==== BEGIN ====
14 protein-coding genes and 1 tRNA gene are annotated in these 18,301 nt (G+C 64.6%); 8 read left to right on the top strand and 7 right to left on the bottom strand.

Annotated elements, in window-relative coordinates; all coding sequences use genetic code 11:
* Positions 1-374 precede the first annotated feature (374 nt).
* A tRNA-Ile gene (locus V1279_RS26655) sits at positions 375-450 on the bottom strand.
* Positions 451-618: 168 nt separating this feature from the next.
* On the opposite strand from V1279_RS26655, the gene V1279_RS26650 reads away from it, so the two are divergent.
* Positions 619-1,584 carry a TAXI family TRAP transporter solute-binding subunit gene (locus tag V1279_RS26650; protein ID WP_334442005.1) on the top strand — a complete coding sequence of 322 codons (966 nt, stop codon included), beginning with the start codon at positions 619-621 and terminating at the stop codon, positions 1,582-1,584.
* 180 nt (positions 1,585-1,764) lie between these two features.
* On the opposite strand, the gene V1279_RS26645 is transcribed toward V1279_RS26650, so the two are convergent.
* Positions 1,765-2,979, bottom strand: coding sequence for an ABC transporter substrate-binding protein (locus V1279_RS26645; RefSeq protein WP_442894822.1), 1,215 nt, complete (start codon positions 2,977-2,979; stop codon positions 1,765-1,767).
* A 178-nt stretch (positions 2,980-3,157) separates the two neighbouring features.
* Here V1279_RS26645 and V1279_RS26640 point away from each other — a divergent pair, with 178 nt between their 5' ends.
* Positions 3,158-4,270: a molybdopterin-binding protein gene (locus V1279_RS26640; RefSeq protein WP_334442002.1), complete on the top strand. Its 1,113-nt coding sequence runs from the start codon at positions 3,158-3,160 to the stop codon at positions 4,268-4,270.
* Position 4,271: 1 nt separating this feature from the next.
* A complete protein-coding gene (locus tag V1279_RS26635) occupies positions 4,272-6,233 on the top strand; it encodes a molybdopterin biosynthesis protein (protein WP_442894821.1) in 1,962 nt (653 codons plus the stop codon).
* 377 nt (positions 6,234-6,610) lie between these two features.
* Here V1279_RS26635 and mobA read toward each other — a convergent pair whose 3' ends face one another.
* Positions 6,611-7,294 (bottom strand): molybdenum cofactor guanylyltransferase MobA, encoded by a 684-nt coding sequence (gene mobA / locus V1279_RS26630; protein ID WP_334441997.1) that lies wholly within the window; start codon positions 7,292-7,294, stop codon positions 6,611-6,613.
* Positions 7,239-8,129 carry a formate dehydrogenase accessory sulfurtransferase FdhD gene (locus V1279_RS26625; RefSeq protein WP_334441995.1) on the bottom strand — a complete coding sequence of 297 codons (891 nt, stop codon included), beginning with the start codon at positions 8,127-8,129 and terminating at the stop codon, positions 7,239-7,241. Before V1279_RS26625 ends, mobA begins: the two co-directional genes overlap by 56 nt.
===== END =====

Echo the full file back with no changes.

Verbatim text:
14 protein-coding genes and 1 tRNA gene are annotated in these 18,301 nt (G+C 64.6%); 8 read left to right on the top strand and 7 right to left on the bottom strand.

Annotated elements, in window-relative coordinates; all coding sequences use genetic code 11:
* Positions 1-374 precede the first annotated feature (374 nt).
* A tRNA-Ile gene (locus V1279_RS26655) sits at positions 375-450 on the bottom strand.
* Positions 451-618: 168 nt separating this feature from the next.
* On the opposite strand from V1279_RS26655, the gene V1279_RS26650 reads away from it, so the two are divergent.
* Positions 619-1,584 carry a TAXI family TRAP transporter solute-binding subunit gene (locus tag V1279_RS26650; protein ID WP_334442005.1) on the top strand — a complete coding sequence of 322 codons (966 nt, stop codon included), beginning with the start codon at positions 619-621 and terminating at the stop codon, positions 1,582-1,584.
* 180 nt (positions 1,585-1,764) lie between these two features.
* On the opposite strand, the gene V1279_RS26645 is transcribed toward V1279_RS26650, so the two are convergent.
* Positions 1,765-2,979, bottom strand: coding sequence for an ABC transporter substrate-binding protein (locus V1279_RS26645; RefSeq protein WP_442894822.1), 1,215 nt, complete (start codon positions 2,977-2,979; stop codon positions 1,765-1,767).
* A 178-nt stretch (positions 2,980-3,157) separates the two neighbouring features.
* Here V1279_RS26645 and V1279_RS26640 point away from each other — a divergent pair, with 178 nt between their 5' ends.
* Positions 3,158-4,270: a molybdopterin-binding protein gene (locus V1279_RS26640; RefSeq protein WP_334442002.1), complete on the top strand. Its 1,113-nt coding sequence runs from the start codon at positions 3,158-3,160 to the stop codon at positions 4,268-4,270.
* Position 4,271: 1 nt separating this feature from the next.
* A complete protein-coding gene (locus tag V1279_RS26635) occupies positions 4,272-6,233 on the top strand; it encodes a molybdopterin biosynthesis protein (protein WP_442894821.1) in 1,962 nt (653 codons plus the stop codon).
* 377 nt (positions 6,234-6,610) lie between these two features.
* Here V1279_RS26635 and mobA read toward each other — a convergent pair whose 3' ends face one another.
* Positions 6,611-7,294 (bottom strand): molybdenum cofactor guanylyltransferase MobA, encoded by a 684-nt coding sequence (gene mobA / locus V1279_RS26630; protein ID WP_334441997.1) that lies wholly within the window; start codon positions 7,292-7,294, stop codon positions 6,611-6,613.
* Positions 7,239-8,129 carry a formate dehydrogenase accessory sulfurtransferase FdhD gene (locus V1279_RS26625; RefSeq protein WP_334441995.1) on the bottom strand — a complete coding sequence of 297 codons (891 nt, stop codon included), beginning with the start codon at positions 8,127-8,129 and terminating at the stop codon, positions 7,239-7,241. Before V1279_RS26625 ends, mobA begins: the two co-directional genes overlap by 56 nt.